The shape of the Genome poemis scattered stars; a twinkling netof orchestrated switchesMolecules drafted through millennia,coagulating endless dreams of water;Chemistry’s infinite creative palettesampling light and elementsdandelion suns, beheaded as aristocrats,lion-shorn — still imagine symbiotic airlifting their lost materials,on round, star-hair wings.
— “The Human Genome: Poems on the Book of Life” by Gillian K. Ferguson
Vaccines grown in heads of lettuce … auto and aircraft tire rubber made from dandelion taproot sap … designer pharmaceutical “biologics” to fight autoimmune diseases like MS, diabetes … neoteric industrial enzymes, artificial XNA polymers, anaerobic digestion biofuels … . In their journey from DNA to protein, each of these noteworthy products shared something in common: They were the result of the use of recombinant DNA (rDNA) molecules in a process called “DNA printing” — aka “artificial gene sequencing, synthesis and protein production.”
Each product began as a digital “gene of interest” in a genomic database on the cloud-based Internet of DNA, represented in computer program code specifying the precise order of four chemical building blocks — the “nucleobases” A,T, C and G ([A]denine, [T]hymine, [C]ytosine and [G]uanine) — along a segment of DNA that would be used to turn that sequential computer code into actual genetic material.
Each ended up as a “protein of interest” organic molecule in a laboratory machine called a “synthesizer,” developed for use in protein production, drug discovery, clinical diagnostics and the manufacture of useful commercial products.
In the DNA printing process, plant and animal genomes are sequenced in computerized sequencers using gel electrophoresis technology, translated from genetic code into computer code, uploaded to cloud databases (Internet of DNA) for storage and analysis, then designed in silico using CAD software.
Laboratories then download digital “gene of interest” DNA segments for chemical assembly of an artificial DNA strand that is fused with a bacterial plasmid (a replicating non-chromosomal DNA segment) to become an rDNA molecule cloning and expression vector (carrying agent).
The rDNA is inserted into a host E. coli bacterium that reproduces exponentially through binary fission to amplify the original downloaded genetic fragment as individual DNA clones in a colony capable of production of large quantities of the original target gene to manufacture “protein of interest” products encoded by that gene.
DNA printing is based on the natural flow of genetic information in a cell from DNA through RNA to amino acids to proteins, from gene to protein, genome to proteome, genomics to proteomics. DNA, life’s foundation blueprint, makes up genes, the instructions for making proteins — the complex molecules that do most of the work in living organisms.
“DNA makes RNA makes proteins make Life.”
That simple formula, which has worked well for life on Earth for at least half a billion years, very recently has turned into a trillion-dollar modern global industry based on an updated formula: “People make DNA.”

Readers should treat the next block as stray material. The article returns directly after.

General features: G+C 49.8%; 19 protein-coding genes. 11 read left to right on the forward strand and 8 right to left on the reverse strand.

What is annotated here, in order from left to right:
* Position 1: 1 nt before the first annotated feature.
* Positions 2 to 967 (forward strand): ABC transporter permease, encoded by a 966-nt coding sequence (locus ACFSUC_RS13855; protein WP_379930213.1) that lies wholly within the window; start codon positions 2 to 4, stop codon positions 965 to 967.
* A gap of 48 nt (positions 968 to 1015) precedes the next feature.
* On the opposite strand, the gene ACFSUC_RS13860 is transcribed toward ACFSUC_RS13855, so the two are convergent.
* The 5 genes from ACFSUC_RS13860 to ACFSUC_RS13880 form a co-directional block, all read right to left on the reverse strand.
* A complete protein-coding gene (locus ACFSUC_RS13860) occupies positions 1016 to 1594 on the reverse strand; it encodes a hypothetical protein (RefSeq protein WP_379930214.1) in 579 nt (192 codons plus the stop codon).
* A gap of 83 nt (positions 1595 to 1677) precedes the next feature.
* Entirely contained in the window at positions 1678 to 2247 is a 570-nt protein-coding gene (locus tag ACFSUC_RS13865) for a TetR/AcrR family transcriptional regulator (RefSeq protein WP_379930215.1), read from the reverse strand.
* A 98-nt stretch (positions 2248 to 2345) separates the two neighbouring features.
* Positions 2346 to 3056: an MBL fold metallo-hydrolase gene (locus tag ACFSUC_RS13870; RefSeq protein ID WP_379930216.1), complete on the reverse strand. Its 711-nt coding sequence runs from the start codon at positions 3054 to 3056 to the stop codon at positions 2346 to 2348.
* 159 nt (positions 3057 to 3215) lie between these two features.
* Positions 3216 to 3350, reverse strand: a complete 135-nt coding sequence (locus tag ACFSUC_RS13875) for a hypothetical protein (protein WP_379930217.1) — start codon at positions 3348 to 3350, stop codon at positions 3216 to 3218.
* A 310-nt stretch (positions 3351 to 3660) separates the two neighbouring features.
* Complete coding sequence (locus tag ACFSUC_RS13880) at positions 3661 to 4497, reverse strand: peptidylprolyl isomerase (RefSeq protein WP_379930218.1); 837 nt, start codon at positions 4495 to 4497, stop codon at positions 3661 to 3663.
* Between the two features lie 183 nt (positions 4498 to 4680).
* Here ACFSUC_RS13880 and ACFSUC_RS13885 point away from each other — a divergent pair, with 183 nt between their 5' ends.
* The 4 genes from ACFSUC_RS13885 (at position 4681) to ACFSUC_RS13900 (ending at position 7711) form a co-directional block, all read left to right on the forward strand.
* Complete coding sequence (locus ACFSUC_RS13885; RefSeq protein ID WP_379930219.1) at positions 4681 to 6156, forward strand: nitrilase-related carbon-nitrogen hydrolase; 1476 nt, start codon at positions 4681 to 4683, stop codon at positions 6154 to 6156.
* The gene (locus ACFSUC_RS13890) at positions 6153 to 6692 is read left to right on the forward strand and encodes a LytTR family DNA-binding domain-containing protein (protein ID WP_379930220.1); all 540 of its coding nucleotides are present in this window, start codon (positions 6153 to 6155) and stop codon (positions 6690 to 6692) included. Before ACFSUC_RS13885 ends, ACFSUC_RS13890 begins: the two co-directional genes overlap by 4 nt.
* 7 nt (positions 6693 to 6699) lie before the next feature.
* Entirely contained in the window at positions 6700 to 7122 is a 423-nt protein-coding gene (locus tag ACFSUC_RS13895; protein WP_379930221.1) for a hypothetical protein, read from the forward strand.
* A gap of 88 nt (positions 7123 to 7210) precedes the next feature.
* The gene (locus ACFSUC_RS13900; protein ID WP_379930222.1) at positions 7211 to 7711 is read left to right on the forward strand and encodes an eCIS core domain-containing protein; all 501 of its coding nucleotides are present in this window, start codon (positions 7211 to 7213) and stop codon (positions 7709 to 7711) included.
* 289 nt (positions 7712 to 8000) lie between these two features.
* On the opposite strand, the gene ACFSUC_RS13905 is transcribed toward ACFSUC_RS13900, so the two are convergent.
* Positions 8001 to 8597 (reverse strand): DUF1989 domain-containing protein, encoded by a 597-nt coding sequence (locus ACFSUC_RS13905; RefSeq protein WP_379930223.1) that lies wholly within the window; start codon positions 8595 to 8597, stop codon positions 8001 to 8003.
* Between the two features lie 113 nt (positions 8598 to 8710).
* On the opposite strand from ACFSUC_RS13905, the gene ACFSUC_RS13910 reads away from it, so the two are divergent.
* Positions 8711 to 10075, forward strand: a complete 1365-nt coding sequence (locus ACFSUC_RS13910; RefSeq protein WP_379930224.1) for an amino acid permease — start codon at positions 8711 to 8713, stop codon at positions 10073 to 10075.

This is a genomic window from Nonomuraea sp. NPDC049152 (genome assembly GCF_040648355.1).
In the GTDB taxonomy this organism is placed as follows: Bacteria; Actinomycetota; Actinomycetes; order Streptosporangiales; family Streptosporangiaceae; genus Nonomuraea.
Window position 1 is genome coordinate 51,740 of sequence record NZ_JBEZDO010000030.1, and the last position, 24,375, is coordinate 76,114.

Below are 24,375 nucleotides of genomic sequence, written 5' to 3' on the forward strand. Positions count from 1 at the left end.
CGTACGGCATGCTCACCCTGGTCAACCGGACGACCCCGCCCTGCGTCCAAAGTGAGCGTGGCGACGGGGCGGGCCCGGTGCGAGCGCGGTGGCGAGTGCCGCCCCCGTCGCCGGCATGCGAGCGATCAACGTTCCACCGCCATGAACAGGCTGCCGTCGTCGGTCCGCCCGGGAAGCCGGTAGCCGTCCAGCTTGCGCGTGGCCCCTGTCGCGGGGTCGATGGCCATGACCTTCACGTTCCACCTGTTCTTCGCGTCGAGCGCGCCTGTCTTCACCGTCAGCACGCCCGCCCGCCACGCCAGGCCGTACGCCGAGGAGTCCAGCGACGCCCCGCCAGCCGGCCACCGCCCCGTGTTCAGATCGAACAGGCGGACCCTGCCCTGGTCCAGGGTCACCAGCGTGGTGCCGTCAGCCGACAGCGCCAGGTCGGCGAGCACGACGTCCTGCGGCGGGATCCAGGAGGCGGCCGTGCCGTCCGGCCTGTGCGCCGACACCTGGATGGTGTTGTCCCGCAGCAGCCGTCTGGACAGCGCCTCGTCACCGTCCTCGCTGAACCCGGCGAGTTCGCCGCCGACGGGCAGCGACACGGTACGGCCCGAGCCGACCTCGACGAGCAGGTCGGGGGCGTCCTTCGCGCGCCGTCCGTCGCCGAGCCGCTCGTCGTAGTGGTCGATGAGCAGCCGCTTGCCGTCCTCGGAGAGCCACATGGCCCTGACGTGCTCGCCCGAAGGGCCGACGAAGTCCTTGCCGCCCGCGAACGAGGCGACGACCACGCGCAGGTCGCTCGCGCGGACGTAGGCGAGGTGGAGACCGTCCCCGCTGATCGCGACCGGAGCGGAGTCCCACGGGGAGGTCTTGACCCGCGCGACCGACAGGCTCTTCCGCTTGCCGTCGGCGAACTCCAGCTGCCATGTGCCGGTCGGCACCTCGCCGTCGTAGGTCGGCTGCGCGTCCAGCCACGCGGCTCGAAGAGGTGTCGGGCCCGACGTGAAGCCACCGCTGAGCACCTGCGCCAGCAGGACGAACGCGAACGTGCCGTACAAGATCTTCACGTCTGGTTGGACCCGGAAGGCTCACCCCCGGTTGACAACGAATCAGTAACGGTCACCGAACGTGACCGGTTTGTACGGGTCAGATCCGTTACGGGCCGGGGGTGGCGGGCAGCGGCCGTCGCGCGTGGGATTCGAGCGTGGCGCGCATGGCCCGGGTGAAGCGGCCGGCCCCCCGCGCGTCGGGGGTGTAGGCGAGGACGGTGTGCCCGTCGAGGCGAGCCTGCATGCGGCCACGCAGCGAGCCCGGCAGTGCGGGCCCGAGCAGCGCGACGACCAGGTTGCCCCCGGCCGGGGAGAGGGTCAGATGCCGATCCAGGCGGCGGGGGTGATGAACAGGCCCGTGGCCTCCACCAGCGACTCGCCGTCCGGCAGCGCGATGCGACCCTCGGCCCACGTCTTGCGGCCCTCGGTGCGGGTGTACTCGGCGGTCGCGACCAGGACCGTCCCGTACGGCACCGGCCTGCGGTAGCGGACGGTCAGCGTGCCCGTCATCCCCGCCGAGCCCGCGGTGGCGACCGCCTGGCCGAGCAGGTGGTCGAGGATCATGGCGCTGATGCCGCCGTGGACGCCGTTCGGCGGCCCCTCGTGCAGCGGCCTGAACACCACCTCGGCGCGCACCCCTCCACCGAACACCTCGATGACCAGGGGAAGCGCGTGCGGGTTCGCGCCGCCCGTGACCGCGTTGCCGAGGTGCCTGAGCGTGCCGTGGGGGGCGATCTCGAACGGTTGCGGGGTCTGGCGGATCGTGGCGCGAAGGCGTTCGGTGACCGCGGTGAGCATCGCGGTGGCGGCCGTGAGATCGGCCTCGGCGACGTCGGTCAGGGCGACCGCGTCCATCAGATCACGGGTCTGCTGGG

DNA, or deoxyribonucleic acid, is the macromolecule that is the main component of the gene-carrying chromosomes in every cell nucleus — the enzymatic substance that contains the genetic instruction guide for the development and functioning of all living things. It determines inheritance, codes for proteins, and makes up the enigmatic core around which our behavior, desires, fears and health, to a large extent, revolve.
“The greatest single achievement of nature to date was surely the invention of the molecule DNA,” wrote the late scientist and author Lewis Thomas in his book The Lives of a Cell. “All of today’s DNA, strung through all the cells of the Earth, is simply an extension and elaboration of the first molecule.”
Grand as it may be, DNA is basically an organic chemical molecule made from atoms of carbon, hydrogen, nitrogen, oxygen and phosphorous. Yet from such commonplace ingredients arise the essential building blocks of our physical identity.
DNA has enabled us to manipulate its very substance in order to create forms of life Nature never conceived. This profound development is due to rDNA technology and recombinant protein production in the DNA printing process.
Recombinant DNA and Proteins
rDNA entails the way in which genetic material from one organism artificially is introduced into the genome of another organism, and then replicated and expressed by that other organism. Genes inserted into foreign host organisms produce new genetic combinations that are of value to science, medicine, agriculture and numerous (if not all) other fields.
In the time since the mapping of the human genome was completed in 2003, DNA printing, rDNA technology and recombinant protein production have become a monster business worldwide. Genes make the proteins that make life, but mankind uses both genes and the proteins it creates to make money.
The global rDNA technology market size, estimated at US$497.7 billion in 2016, is expected to reach $844.6 billion by 2025 (and probably much more, much sooner), according reports Grand View Research released last year.
rDNA is possible because DNA molecules from all organisms share the same chemical structure, and differ only in the nucleotide sequences within that identical overall structure. Proteins that can result from rDNA expression within living cells are termed “recombinant proteins.”
A recombinant protein is an organic molecule that has been encoded by a cloned rDNA gene. Recombinant protein results from a manipulated form of protein generated in various ways to produce large quantities of special proteins, modify gene sequences, and manufacture useful commercial products such as enzymes, growth factors, hormones, antibodies, vaccines and much more.
The global recombinant protein market was valued at $347.2 million in 2016 and is expected to surpass $593.4 million by 2025 globally, according to Coherent Market Insights.